Hays Free Press
BY MOSES LEOS III ON JUNE 28, 2019
Nearly 80,000 people made up the Hispanic population in Hays County in 2016, which constituted a 41 percent rise since the 2010 Census.
That figure, part of newly released Census Bureau estimates, followed the trend of a rapidly growing Hispanic population in Texas and the United States.
Pauline Anton, President and CEO of the Texas Association of Mexican American Chambers of Commerce (TAMACC) in Buda, says the numbers show what many in the community have known for some time.
“We’ve been saying this (increase is coming). Now that the new Census data is out, it shows the huge population burst,” Anton said. “It’s here in Texas and it’s huge in Texas, and always has been.”
Growth in the Hispanic population is reaching into communities, such as Hays County, that “may not had as much diversity” in the past, Anton said.
The state’s proximity to Mexico is one factor that’s led to the rapid rise in the population.
As a result, business growth in the population is also on the rise. Anton said the Hispanic population is the fastest growing when it comes to entrepreneurship.
In Texas, Anton said there are more than 700,000 business owned by a Hispanic person. Businesses range from landscaping to restaurateurs, as well as doctors, certified public accountants (CPAs) and attorneys.
“It’s putting people to work. That is driving the population growth here,” Anton said. “If there’re jobs, people will come. If there’re no jobs, they will look elsewhere.”
Many segments of society are also starting to take notice of the Hispanic population increase. Anton said corporations recognize Hispanics and Latinos are a growing consumer base.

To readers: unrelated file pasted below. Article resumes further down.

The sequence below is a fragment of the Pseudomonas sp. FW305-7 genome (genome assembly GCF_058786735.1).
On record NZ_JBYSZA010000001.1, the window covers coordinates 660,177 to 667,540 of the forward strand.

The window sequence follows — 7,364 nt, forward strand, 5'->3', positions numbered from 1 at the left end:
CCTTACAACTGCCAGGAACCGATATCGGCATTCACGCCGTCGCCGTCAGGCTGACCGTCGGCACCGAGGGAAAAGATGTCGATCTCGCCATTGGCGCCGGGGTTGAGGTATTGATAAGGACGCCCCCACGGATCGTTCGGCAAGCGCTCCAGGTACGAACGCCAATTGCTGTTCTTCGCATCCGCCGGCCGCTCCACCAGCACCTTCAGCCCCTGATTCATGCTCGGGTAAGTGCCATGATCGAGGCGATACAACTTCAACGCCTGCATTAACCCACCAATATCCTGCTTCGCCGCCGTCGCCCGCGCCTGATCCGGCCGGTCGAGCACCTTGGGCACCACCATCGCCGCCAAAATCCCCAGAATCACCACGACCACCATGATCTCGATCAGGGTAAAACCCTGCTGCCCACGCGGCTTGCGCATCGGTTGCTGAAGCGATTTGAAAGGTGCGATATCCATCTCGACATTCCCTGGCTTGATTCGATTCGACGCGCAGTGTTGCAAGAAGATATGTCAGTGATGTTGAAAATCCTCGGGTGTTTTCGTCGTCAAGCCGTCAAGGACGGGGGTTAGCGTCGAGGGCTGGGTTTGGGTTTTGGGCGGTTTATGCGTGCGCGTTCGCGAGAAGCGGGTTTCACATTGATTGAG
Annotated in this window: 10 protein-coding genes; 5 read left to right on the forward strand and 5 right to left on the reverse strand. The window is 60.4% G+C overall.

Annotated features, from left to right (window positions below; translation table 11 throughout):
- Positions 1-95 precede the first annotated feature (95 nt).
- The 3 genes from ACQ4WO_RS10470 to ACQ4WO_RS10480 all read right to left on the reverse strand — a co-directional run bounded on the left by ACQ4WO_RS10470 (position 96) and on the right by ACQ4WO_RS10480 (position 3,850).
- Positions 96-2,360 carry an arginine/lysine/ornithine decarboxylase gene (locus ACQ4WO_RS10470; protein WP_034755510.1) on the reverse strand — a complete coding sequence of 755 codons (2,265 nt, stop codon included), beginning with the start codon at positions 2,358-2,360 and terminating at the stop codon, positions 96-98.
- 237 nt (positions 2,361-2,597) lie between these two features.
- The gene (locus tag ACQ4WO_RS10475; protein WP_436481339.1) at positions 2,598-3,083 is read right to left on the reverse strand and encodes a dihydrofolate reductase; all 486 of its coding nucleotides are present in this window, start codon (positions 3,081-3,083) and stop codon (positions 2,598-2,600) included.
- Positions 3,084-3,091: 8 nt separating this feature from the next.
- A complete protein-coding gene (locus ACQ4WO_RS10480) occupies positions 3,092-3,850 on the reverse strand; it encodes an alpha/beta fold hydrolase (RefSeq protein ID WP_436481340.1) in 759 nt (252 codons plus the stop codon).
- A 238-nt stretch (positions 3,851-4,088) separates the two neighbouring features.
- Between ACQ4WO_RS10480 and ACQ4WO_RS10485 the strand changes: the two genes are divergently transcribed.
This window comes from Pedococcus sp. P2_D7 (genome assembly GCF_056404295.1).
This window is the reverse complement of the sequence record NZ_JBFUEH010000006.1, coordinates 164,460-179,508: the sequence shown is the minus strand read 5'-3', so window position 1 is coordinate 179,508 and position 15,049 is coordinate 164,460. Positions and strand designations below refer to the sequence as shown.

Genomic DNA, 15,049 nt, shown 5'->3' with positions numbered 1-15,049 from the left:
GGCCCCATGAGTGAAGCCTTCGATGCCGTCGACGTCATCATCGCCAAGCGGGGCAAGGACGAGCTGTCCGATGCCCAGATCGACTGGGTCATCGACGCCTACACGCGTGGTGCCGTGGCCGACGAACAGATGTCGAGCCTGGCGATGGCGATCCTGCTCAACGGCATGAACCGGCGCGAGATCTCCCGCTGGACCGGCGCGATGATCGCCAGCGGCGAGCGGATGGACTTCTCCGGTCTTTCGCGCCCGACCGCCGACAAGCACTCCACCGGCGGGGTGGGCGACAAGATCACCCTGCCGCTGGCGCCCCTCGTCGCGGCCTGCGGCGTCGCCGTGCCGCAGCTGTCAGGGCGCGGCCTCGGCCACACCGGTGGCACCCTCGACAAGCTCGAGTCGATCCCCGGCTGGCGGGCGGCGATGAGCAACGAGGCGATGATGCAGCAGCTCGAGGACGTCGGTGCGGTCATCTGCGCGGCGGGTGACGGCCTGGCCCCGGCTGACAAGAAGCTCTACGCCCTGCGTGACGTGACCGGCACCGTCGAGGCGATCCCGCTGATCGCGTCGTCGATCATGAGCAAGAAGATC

Corporations also realize many Hispanics and Latinos are also loyal to sponsors and brands, and that loyalty is passed down through generations, Anton said.
But amid the successes and the rising population, Hispanics still face a variety of challenges. According to Anton, starting up a business is more challenging for Hispanics than it was 10 to 15 years ago.
“The Hispanic business owners, they have an entrepreneurial spirit that’s like no other,” Anton said. “They create business to be able to provide for families, not only for their families and future generations.”
Struggles in representation continue for those in the Hispanic community. While larger cities such as Austin, Dallas and San Antonio harbor a diverse city council, smaller communities may not represent the overall Hispanic population as much.
For example, only five of the 21 total elected officials on the Kyle and Buda City Councils and Hays CISD school board are Hispanic. There are no Hispanic individuals on the Wimberley or Dripping Springs City Councils. Michael Torres is the only Hispanic constable in Hays County, while Debbie Gonzales Ingalsbe is the only Hispanic Hays County Commissioner.
Serving on a school board is still a new concept in Hispanic families. Often times, Hispanic entrepreneurs are operating their businesses and providing for their families and don’t have the time to volunteer for these positions.
“It hasn’t really been pushed in the community,” Anton said. “Now it is, because the community recognizes the importance of Hispanic representatives and elected officials.”
Anton said it’s important for leaders and businesses to look at the demographics and “embrace” that the Hispanic population will become the majority population in the near future.
“Instead of fighting or ignoring, let’s start embracing our neighbors and figure out how to work together,” Anton said.